Commercial solar salt is produced by natural evaporation of seawater or brine in large, diked, earthen concentration ponds called condensers. Seawater averages about 3.5% NaCl (salty lakes like the Dead Sea and the Great Salt Lake can be much higher) when it enters the condensors.
Climate is very important in solar salt production. The sun and wind provide the energy to evaporate the water and raise the salt concentration to the point of crystallization, 25.8% NaCl (25.4o Bé).
As the water concentrates, calcium carbonate is the first chemical to crystallize. By moving the increasingly-saline brine through a series of ponds, sometimes over a period that can be as long as two years, the calcium carbonate is thus removed from the final salt product. When the concentration has increased to the most favorable crystallizing level, 26o Bé, the brine is introduced into the crystallizing ponds.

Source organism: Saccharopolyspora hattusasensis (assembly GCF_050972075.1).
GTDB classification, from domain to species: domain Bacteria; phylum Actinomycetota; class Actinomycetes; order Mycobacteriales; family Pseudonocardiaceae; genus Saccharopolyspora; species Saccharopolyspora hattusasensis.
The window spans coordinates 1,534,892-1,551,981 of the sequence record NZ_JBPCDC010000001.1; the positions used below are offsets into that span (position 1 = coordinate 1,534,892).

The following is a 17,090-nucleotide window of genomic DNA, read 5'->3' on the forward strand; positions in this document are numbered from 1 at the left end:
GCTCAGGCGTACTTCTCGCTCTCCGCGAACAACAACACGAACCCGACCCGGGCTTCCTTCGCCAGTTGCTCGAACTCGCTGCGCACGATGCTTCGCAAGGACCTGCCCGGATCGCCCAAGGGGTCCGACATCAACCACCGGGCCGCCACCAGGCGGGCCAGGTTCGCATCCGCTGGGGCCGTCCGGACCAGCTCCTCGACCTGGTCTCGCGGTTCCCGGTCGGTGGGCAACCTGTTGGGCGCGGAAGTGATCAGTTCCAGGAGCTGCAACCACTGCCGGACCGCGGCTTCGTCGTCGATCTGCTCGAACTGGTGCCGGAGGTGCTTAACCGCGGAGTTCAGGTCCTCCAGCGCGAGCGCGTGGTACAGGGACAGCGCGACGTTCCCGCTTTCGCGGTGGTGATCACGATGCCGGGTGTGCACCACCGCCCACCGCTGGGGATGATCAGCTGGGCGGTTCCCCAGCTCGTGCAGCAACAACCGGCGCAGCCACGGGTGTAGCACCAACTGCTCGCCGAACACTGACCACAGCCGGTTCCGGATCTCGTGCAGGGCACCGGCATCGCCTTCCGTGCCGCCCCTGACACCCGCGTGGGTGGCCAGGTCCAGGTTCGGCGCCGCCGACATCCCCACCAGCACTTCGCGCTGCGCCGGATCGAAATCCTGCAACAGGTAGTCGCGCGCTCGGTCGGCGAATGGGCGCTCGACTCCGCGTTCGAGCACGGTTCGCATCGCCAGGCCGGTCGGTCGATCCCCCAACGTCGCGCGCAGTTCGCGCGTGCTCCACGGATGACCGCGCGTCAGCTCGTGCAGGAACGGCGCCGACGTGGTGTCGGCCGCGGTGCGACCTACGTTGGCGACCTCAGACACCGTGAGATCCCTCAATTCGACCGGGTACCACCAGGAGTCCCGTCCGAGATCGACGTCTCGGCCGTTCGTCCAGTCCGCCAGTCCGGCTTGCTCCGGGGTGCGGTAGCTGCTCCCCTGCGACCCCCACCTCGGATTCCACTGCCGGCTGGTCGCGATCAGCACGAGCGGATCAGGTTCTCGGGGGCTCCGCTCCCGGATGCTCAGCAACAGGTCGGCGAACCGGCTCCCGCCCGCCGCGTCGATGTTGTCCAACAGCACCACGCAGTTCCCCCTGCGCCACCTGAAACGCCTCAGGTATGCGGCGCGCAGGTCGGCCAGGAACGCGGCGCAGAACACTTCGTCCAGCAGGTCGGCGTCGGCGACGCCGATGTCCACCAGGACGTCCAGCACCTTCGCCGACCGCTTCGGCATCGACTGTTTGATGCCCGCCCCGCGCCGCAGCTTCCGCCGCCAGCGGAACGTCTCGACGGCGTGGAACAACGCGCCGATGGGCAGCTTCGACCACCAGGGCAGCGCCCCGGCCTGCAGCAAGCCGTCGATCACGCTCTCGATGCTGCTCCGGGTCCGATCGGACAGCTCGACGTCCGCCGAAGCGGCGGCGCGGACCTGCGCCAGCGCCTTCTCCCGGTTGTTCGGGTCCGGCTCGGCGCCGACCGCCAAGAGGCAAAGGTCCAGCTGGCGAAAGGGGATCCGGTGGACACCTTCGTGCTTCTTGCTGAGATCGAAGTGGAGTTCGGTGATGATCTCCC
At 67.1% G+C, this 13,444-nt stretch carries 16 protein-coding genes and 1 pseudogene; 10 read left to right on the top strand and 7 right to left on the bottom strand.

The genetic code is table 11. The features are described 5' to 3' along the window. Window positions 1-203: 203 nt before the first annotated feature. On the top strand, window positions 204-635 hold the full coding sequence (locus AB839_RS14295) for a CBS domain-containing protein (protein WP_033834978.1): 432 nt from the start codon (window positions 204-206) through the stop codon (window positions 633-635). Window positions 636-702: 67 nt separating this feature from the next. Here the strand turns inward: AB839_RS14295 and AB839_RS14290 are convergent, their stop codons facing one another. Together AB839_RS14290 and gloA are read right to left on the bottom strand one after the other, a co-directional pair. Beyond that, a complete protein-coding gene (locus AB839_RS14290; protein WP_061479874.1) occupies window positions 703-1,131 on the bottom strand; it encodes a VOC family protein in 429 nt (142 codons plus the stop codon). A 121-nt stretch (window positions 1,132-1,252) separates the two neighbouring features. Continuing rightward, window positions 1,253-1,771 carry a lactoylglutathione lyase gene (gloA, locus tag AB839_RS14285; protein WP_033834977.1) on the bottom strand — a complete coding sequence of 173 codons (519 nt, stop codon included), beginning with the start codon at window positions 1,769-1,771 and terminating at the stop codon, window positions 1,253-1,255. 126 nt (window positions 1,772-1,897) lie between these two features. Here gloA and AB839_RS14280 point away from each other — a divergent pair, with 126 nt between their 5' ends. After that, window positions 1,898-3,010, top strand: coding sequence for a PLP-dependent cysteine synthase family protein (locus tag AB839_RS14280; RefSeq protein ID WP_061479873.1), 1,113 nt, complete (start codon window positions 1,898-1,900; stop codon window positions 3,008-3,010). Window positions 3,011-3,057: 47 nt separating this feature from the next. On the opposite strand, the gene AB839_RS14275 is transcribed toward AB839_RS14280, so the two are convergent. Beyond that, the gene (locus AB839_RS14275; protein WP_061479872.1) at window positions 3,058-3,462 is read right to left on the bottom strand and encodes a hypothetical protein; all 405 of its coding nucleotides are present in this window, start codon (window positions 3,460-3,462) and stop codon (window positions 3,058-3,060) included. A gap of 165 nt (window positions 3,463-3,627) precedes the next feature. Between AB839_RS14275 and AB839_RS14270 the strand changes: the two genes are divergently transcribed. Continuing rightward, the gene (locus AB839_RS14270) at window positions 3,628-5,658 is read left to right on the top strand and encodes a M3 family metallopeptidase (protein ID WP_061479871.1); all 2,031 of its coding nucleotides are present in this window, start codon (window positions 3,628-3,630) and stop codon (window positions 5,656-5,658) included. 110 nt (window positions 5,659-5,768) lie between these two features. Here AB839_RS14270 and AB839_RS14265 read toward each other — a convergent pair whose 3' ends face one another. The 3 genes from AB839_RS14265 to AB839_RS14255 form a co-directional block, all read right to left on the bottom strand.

As salt crystallization proceeds, the concentration continues to increase. At 29 or 30o Bé between 72% and 79% of the total salt has been crystallized. Proper brine control during concentration and crystallization results in salt of purity of >99.7% NaCl.
The crystallizing pond is then drained of the remaining highly concentrated magnesium brine (called “bitterns” because of its taste) which are either discharged or further processed for other minerals.
Mobile harvester equipment then strips the newly-deposited layer of salt crystals and they are washed (in clean brine to prevent loss), crushed and sometimes dried in kilns or fluidized-beds driers.